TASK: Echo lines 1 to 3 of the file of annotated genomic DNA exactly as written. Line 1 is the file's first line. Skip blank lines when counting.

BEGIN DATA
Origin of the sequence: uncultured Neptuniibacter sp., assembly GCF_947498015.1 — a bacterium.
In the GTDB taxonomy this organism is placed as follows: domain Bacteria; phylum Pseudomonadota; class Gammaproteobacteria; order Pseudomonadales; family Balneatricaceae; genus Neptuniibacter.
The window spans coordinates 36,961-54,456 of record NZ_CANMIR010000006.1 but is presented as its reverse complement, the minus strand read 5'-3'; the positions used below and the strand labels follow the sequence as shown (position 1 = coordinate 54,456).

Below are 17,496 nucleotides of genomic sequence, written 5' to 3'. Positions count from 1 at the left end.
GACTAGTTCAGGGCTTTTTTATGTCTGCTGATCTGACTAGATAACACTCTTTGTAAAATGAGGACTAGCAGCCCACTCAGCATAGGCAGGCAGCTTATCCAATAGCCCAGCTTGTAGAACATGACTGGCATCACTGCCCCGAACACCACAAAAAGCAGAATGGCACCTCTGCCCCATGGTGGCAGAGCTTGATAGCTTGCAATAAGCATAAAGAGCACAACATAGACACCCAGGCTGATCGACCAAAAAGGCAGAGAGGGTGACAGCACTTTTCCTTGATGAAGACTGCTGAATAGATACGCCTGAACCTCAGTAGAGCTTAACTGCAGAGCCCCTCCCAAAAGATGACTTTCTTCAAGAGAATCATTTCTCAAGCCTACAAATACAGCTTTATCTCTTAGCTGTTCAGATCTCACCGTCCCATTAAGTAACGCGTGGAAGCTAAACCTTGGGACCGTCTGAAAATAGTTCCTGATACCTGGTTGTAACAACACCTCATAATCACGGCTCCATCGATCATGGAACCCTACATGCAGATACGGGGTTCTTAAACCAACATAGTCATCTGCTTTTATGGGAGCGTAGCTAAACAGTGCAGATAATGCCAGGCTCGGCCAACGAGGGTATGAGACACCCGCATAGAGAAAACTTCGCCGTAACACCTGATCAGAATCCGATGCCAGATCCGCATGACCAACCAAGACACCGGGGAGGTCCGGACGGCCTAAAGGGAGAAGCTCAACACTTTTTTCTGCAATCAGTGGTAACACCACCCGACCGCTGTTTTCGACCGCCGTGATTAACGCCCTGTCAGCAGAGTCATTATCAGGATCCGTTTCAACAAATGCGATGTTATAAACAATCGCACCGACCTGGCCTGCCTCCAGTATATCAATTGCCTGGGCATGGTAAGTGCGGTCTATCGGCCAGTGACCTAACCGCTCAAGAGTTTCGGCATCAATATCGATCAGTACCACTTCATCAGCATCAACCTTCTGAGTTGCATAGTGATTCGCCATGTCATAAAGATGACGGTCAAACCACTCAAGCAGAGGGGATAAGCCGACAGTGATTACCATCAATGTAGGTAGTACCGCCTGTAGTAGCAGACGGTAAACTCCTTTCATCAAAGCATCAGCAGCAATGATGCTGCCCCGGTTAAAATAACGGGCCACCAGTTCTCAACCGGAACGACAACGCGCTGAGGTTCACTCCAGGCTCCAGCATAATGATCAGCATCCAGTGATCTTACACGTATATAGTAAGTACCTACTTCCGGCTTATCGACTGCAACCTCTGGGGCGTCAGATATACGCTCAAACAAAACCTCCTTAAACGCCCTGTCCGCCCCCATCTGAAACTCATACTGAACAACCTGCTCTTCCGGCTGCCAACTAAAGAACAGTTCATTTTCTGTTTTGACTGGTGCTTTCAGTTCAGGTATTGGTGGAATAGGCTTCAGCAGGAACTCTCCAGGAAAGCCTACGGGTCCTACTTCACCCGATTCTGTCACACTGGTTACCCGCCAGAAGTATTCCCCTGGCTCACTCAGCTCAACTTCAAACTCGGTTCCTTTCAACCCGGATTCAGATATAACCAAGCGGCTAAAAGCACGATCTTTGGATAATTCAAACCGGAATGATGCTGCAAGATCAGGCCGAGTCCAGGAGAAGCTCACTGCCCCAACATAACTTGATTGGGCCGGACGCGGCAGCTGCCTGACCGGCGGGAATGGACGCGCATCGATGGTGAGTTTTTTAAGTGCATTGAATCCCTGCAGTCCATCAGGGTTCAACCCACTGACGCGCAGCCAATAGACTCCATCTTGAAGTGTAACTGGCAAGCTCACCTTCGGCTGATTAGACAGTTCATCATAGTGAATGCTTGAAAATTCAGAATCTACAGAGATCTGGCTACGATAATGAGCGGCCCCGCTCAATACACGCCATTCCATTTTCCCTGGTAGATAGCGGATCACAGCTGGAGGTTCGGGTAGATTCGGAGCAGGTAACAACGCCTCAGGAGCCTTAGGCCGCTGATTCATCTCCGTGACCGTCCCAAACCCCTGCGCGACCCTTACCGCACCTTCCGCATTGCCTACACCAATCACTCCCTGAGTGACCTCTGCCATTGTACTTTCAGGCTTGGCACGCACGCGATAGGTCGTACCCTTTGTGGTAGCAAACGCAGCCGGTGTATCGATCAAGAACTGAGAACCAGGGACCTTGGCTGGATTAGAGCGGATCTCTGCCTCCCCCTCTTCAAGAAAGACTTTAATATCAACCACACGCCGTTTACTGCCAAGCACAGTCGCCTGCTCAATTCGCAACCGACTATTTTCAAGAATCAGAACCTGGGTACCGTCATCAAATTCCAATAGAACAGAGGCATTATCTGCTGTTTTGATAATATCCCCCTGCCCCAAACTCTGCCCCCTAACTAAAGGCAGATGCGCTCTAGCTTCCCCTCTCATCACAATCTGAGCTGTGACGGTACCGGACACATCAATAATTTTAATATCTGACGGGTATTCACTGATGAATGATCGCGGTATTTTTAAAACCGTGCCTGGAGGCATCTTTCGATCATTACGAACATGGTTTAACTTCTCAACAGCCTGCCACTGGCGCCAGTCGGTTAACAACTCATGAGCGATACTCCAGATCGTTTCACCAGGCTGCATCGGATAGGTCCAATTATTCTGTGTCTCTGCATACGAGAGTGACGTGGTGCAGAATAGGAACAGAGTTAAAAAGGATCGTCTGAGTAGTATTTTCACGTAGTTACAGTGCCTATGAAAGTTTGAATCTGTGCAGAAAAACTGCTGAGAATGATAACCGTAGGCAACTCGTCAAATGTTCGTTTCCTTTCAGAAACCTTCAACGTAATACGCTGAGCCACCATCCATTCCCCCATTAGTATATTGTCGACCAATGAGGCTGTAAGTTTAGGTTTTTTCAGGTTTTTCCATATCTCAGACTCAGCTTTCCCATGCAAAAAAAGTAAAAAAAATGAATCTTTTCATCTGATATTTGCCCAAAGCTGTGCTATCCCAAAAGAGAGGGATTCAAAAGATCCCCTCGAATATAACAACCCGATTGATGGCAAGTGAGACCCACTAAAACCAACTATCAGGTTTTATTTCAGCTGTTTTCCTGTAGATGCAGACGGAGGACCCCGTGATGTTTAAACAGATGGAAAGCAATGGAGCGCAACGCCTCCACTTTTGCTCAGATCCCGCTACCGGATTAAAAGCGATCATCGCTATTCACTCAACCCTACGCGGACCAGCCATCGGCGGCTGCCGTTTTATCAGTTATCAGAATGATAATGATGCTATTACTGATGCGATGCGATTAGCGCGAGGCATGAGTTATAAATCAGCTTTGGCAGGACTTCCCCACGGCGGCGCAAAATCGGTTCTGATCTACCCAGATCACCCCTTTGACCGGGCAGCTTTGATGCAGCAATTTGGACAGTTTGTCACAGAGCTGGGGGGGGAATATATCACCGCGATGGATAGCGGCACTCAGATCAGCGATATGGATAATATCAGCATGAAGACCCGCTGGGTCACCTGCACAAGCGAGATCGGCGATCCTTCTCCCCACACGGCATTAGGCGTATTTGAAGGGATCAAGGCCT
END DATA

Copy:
Origin of the sequence: uncultured Neptuniibacter sp., assembly GCF_947498015.1 — a bacterium.
In the GTDB taxonomy this organism is placed as follows: domain Bacteria; phylum Pseudomonadota; class Gammaproteobacteria; order Pseudomonadales; family Balneatricaceae; genus Neptuniibacter.
The window spans coordinates 36,961-54,456 of record NZ_CANMIR010000006.1 but is presented as its reverse complement, the minus strand read 5'-3'; the positions used below and the strand labels follow the sequence as shown (position 1 = coordinate 54,456).